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Commentary: Illinois governor should be suspended pending trial

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  • Brown: Gov. Rod Blagojevich still has power to appoint Obama successor
  • Brown says that's preposterous given the charges against him
  • Brown: He's innocent until proven guilty, but there should be limits on his power
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By Campbell Brown
CNN
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Editor's note: Campbell Brown anchors CNN's "Campbell Brown: No Bias, No Bull" at 8 p.m. ET Mondays through Fridays. She delivered this commentary during the "Cutting through the Bull" segment of Thursday night's broadcast.

CNN's Campbell Brown notes that police officers facing charges are suspended from active duty.

CNN's Campbell Brown notes that police officers facing charges are suspended from active duty.

(CNN) -- Let's establish one thing at the outset. Of course, the governor of Illinois is innocent until proven guilty.

That is a bedrock principle of American law and applies in this case as surely as in any other.

All the things we've been talking about are allegations.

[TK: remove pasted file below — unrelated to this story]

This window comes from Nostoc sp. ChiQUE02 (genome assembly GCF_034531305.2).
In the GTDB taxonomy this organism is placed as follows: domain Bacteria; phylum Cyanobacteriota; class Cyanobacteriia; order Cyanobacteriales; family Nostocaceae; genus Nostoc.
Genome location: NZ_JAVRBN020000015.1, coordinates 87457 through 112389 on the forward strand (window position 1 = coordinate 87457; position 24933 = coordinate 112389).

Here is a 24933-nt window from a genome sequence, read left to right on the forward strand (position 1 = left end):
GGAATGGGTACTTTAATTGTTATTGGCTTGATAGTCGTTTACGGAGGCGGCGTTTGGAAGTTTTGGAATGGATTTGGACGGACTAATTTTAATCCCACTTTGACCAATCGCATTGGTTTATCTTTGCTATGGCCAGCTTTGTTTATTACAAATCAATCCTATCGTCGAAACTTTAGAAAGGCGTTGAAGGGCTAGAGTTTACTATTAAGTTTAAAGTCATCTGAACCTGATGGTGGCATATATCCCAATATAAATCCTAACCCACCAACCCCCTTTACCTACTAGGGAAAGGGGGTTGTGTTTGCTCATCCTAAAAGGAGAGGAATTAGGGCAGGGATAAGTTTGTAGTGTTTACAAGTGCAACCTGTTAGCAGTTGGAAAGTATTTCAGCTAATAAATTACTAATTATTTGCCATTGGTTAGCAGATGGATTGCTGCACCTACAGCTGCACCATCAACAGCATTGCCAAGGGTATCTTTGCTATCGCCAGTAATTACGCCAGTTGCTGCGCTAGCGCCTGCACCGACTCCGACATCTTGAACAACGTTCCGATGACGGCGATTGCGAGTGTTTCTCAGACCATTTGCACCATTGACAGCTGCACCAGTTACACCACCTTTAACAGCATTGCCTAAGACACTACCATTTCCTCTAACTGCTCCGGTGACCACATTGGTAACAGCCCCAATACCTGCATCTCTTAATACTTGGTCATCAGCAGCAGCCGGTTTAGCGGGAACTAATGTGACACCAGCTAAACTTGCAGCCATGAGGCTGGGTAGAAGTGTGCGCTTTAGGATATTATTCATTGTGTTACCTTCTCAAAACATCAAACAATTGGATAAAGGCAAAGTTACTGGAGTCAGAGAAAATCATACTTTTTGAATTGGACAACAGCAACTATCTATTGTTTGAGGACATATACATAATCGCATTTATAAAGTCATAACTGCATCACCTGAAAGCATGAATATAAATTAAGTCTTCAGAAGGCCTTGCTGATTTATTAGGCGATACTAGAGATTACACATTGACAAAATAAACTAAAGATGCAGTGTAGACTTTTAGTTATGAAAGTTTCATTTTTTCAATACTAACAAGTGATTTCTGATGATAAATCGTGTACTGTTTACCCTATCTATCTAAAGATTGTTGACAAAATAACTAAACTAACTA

The whole point of a criminal trial is to settle beyond a reasonable doubt whether the things that have been alleged are in fact true. So, yes, the governor of Illinois is innocent. Video Watch Campbell Brown's commentary »

But it is preposterous, outrageous really, given the charges against him, that Democratic Gov. Rod Blagojevich is still in a position to name Barack Obama's successor as junior senator from Illinois.

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I mean, when police officers are facing serious charges, they are routinely suspended from active duty pending resolution of the charges against them.

They are innocent until proven guilty, sure. But common sense dictates that no dangerous chances be taken while the jury is out. Shouldn't that be the case here, too?

How can it happen that a man accused of trying to sell a seat in the United States Senate still has the right, if not to sell that seat, to legally give it away?

Imagine having Rod Blagojevich come out today to announce that you are Illinois' next senator? Talk about the kiss of death. At this point, I'll bet he could make out like a bandit soliciting handsome fees not to name people senator.

Back, though, to the important thing, the presumption of innocence.

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It is sacrosanct, but the system should incorporate some mechanism, something, to keep a figure facing extraordinary charges from doing harm while those charges are being investigated.

The opinions expressed in this commentary are solely those of Campbell Brown.

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